In 2016 Martineau sued author Marc-André Cyr, illustrator Alexandre Fatta and Ricochet over a satirical obituary for his career. Although uncommon in English-language writing, the faux obituary is a popular form of satire in the francophone world — so common that Martineau published a satirical fake obituary of his own back in 2003.
Claiming defamation, Martineau filed a lawsuit demanding $250,000 in damages, and another $100,000 in punitive damages — more money than Ricochet has taken in over five years of operation. Unusually for this kind of case, the lawsuit in the Superior Court of Quebec was not preceded by a letter asking for a retraction or other remedy, and was filed roughly eight months after publication of the article.
When news of the case broke, it was covered by the majority of media outlets in Quebec as well as many in the rest of Canada. Most pundits who weighed in criticized Martineau for what they saw as his free speech hypocrisy, and raised the alarm about the risk to press freedom in such a case.
In response, our readers swung into action and donated over $50,000 to our legal defence fund in a matter of days. Thanks to you, and to the generous support of our lawyers, we’ve been able to invest the necessary resources into mounting a proper defence. We were deeply moved and humbled by that outpouring of support.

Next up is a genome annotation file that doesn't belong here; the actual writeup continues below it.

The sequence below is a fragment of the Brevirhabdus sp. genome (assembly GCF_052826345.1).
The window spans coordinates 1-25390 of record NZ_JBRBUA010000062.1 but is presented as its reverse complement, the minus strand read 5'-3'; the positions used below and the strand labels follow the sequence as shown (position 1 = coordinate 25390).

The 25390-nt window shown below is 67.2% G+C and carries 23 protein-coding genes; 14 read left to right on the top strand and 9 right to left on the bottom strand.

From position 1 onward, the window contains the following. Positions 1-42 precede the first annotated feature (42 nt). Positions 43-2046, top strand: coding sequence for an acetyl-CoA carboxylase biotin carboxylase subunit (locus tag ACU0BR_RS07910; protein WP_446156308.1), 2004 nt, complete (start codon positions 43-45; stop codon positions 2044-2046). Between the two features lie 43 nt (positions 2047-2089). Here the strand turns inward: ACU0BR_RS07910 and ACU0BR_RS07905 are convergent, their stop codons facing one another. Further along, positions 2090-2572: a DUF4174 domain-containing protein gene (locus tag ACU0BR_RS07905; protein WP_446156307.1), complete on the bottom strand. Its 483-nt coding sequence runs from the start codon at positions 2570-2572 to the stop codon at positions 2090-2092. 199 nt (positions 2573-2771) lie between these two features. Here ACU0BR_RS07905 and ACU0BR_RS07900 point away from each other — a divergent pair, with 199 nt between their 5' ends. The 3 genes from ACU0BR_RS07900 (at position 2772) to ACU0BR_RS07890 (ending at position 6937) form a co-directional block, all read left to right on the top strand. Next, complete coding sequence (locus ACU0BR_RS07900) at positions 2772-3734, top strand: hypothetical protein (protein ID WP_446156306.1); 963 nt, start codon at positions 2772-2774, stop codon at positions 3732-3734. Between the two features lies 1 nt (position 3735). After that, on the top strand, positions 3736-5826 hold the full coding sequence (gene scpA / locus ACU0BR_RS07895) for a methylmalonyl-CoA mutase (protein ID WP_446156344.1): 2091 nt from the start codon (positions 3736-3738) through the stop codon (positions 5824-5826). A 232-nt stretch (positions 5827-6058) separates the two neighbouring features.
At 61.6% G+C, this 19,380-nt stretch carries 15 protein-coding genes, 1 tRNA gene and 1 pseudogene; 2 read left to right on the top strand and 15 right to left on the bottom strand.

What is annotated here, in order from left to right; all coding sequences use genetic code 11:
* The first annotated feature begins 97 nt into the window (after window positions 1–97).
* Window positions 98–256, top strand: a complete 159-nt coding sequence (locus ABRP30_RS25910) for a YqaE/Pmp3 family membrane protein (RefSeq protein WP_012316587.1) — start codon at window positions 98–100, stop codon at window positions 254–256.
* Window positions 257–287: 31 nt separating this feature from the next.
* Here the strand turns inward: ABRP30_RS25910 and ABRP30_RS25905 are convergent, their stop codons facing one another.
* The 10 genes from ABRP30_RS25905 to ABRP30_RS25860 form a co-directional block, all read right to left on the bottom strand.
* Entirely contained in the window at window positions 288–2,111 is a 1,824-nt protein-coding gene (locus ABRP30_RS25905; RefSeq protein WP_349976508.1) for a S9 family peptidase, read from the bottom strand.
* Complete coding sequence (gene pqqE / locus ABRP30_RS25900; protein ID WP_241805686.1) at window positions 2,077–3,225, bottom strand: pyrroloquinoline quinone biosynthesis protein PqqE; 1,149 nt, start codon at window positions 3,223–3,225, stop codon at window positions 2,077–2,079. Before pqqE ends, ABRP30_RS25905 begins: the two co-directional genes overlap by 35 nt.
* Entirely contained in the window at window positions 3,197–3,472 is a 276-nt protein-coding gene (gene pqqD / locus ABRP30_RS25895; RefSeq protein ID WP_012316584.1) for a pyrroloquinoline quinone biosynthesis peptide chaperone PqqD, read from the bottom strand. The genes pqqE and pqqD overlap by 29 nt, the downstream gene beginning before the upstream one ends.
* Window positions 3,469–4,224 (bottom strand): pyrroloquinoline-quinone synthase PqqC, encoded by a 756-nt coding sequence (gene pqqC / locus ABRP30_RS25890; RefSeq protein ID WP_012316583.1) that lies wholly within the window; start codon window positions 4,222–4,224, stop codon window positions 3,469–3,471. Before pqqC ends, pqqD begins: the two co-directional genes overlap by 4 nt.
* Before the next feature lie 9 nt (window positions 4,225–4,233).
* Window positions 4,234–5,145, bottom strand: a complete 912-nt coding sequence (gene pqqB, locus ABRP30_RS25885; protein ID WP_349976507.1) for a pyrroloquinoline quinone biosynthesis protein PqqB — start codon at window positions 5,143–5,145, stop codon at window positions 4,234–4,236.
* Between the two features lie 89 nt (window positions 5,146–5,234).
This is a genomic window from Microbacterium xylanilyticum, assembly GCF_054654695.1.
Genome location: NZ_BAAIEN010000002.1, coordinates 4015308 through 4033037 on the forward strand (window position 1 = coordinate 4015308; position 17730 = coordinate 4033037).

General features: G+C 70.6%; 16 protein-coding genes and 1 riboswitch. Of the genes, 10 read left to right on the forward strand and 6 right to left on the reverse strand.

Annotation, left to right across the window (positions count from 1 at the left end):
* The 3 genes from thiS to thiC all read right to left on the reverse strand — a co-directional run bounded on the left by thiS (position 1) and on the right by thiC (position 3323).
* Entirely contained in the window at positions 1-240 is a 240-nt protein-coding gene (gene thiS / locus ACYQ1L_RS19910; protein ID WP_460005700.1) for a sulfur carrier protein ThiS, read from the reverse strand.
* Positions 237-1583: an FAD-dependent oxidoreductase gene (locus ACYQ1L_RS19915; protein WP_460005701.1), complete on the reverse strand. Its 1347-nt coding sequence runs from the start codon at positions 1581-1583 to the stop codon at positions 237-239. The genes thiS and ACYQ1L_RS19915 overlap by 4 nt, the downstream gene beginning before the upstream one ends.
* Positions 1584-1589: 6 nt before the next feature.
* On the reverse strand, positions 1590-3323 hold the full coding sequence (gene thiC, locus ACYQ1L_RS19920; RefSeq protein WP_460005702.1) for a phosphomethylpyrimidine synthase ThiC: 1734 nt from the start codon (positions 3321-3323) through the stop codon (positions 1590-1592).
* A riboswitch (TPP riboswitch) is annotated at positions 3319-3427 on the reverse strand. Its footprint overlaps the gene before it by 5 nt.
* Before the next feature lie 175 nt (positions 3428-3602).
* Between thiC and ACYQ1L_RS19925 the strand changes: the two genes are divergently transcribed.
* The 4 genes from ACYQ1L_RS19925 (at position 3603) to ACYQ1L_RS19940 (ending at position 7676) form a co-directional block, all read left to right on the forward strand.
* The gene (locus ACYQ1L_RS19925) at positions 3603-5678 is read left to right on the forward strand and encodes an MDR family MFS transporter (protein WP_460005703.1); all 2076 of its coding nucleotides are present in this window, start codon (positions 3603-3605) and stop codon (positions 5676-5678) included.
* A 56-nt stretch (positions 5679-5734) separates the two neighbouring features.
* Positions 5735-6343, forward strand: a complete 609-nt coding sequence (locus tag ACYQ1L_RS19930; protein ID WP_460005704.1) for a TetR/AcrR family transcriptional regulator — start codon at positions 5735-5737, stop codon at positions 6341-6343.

But this whole process has nonetheless taken its toll, not only in the time taken away from our work for the outlet but also in the sword of Damocles that has been hanging over our heads.
Despite it all, we’ve continued to produce high-quality journalism and opinion in English and French, reflecting stories and perspectives too often absent from the mainstream media.
In early May we’ll be in Winnipeg at the Canadian Association of Journalists’ annual awards. We’re a finalist in the online media category for our investigative series documenting the links between a white supremacist web store, the Canadian military and several mainstream conservative parties. Just last month we published another labour-intensive investigation, revealing that political interference by a Liberal MP may have played a role in scuttling an OECD review of a Canadian corporation.
Our podcast network is rapidly growing into one of the largest sources of Canadian commentary from the left, and in 2017 our flagship show Unpacking the News won the National Campus and Community Radio award for Best in Podcasting. And in the past weeks we’ve reported on everything from the exploitation of young workers in Montreal’s restaurant industry to the acceptance of two of the Snowden refugees into Canada.